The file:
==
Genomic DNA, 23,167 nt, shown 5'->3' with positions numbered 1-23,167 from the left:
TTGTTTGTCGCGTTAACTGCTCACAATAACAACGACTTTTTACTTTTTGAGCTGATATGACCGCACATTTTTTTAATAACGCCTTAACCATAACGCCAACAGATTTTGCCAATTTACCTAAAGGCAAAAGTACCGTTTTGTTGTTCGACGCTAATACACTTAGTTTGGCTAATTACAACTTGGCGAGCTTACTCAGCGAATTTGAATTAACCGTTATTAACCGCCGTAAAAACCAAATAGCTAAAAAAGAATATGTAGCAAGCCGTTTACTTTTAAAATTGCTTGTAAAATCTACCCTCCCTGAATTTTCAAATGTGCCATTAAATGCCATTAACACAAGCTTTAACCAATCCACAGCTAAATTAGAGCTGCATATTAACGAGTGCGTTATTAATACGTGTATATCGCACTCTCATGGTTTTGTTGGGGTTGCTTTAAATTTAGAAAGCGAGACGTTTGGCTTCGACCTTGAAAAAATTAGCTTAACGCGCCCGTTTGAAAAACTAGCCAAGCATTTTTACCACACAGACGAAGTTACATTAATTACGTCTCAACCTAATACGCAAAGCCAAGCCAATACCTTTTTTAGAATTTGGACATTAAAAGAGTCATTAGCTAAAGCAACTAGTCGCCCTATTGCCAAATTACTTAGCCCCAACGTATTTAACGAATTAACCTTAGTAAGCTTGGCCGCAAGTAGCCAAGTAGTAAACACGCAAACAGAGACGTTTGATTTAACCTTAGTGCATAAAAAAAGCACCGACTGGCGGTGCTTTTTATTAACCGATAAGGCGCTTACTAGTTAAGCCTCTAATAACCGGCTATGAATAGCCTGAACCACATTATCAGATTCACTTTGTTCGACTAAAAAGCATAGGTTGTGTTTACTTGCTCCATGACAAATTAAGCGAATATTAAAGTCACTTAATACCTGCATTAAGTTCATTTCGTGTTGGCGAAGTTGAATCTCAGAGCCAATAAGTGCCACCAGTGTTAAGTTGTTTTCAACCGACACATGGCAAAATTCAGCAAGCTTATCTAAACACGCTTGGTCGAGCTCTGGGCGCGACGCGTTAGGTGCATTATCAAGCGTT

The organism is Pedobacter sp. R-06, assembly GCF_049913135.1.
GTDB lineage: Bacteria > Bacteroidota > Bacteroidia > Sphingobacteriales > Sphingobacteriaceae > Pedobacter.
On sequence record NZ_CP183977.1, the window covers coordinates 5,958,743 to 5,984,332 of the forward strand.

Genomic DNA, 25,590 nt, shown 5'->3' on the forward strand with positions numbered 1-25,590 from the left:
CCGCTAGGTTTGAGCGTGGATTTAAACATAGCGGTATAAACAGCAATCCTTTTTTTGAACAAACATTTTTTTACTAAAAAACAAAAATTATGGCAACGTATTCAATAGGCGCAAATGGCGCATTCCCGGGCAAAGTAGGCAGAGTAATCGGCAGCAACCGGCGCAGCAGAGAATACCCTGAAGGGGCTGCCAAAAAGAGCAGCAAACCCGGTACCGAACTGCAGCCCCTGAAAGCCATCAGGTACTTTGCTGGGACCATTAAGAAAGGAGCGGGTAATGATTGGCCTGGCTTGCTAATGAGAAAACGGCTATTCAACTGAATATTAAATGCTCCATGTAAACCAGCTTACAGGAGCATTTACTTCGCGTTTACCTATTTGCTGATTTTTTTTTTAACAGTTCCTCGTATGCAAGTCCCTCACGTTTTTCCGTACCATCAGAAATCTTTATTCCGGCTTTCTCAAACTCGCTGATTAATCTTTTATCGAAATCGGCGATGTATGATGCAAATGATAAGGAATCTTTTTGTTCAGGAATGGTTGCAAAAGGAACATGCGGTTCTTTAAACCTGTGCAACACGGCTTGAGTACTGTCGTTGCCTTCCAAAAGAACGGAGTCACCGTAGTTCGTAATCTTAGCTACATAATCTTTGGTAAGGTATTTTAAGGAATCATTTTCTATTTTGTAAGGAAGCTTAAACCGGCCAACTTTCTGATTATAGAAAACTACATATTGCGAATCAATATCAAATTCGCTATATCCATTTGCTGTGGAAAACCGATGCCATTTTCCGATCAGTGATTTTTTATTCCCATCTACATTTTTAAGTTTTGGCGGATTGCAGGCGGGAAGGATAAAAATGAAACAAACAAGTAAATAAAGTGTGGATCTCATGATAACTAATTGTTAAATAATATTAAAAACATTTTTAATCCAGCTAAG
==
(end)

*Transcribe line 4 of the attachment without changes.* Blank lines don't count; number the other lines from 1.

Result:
GTDB lineage: Bacteria > Bacteroidota > Bacteroidia > Sphingobacteriales > Sphingobacteriaceae > Pedobacter.